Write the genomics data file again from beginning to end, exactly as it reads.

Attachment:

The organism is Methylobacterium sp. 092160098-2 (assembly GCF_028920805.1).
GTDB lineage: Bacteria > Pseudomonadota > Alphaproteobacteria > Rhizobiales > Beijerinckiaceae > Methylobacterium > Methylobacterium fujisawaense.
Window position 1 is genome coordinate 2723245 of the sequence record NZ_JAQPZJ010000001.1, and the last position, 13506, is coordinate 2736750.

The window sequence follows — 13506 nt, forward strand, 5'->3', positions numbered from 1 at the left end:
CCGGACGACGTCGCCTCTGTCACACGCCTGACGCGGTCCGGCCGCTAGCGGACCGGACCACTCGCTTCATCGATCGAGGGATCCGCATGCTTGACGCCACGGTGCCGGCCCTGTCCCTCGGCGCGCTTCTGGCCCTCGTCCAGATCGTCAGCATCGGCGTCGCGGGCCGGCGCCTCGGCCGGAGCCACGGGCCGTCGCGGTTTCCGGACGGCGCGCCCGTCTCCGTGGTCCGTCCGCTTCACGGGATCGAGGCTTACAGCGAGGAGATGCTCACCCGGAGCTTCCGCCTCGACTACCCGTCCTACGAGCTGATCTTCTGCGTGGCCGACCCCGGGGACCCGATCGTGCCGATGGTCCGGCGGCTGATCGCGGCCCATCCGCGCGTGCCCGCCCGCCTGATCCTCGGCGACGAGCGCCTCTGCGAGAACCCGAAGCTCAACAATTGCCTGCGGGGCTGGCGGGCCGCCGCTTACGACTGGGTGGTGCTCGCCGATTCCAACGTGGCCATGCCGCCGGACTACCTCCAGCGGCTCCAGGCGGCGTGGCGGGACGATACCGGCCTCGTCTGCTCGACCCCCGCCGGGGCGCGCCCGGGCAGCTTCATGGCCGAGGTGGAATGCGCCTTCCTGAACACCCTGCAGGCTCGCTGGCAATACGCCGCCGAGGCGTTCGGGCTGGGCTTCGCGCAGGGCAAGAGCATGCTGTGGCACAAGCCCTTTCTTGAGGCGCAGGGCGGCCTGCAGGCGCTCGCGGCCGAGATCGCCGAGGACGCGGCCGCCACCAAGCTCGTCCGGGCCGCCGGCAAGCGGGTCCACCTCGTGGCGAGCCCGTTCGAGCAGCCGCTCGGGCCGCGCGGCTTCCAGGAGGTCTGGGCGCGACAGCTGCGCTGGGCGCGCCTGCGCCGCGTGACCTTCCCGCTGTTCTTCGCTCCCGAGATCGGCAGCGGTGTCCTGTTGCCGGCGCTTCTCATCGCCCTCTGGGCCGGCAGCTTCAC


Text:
The organism is Methylobacterium sp. 092160098-2 (assembly GCF_028920805.1).
GTDB lineage: Bacteria > Pseudomonadota > Alphaproteobacteria > Rhizobiales > Beijerinckiaceae > Methylobacterium > Methylobacterium fujisawaense.
Window position 1 is genome coordinate 2723245 of the sequence record NZ_JAQPZJ010000001.1, and the last position, 13506, is coordinate 2736750.

The window sequence follows — 13506 nt, forward strand, 5'->3', positions numbered from 1 at the left end:
CCGGACGACGTCGCCTCTGTCACACGCCTGACGCGGTCCGGCCGCTAGCGGACCGGACCACTCGCTTCATCGATCGAGGGATCCGCATGCTTGACGCCACGGTGCCGGCCCTGTCCCTCGGCGCGCTTCTGGCCCTCGTCCAGATCGTCAGCATCGGCGTCGCGGGCCGGCGCCTCGGCCGGAGCCACGGGCCGTCGCGGTTTCCGGACGGCGCGCCCGTCTCCGTGGTCCGTCCGCTTCACGGGATCGAGGCTTACAGCGAGGAGATGCTCACCCGGAGCTTCCGCCTCGACTACCCGTCCTACGAGCTGATCTTCTGCGTGGCCGACCCCGGGGACCCGATCGTGCCGATGGTCCGGCGGCTGATCGCGGCCCATCCGCGCGTGCCCGCCCGCCTGATCCTCGGCGACGAGCGCCTCTGCGAGAACCCGAAGCTCAACAATTGCCTGCGGGGCTGGCGGGCCGCCGCTTACGACTGGGTGGTGCTCGCCGATTCCAACGTGGCCATGCCGCCGGACTACCTCCAGCGGCTCCAGGCGGCGTGGCGGGACGATACCGGCCTCGTCTGCTCGACCCCCGCCGGGGCGCGCCCGGGCAGCTTCATGGCCGAGGTGGAATGCGCCTTCCTGAACACCCTGCAGGCTCGCTGGCAATACGCCGCCGAGGCGTTCGGGCTGGGCTTCGCGCAGGGCAAGAGCATGCTGTGGCACAAGCCCTTTCTTGAGGCGCAGGGCGGCCTGCAGGCGCTCGCGGCCGAGATCGCCGAGGACGCGGCCGCCACCAAGCTCGTCCGGGCCGCCGGCAAGCGGGTCCACCTCGTGGCGAGCCCGTTCGAGCAGCCGCTCGGGCCGCGCGGCTTCCAGGAGGTCTGGGCGCGACAGCTGCGCTGGGCGCGCCTGCGCCGCGTGACCTTCCCGCTGTTCTTCGCTCCCGAGATCGGCAGCGGTGTCCTGTTGCCGGCGCTTCTCATCGCCCTCTGGGCCGGCAGCTTCAC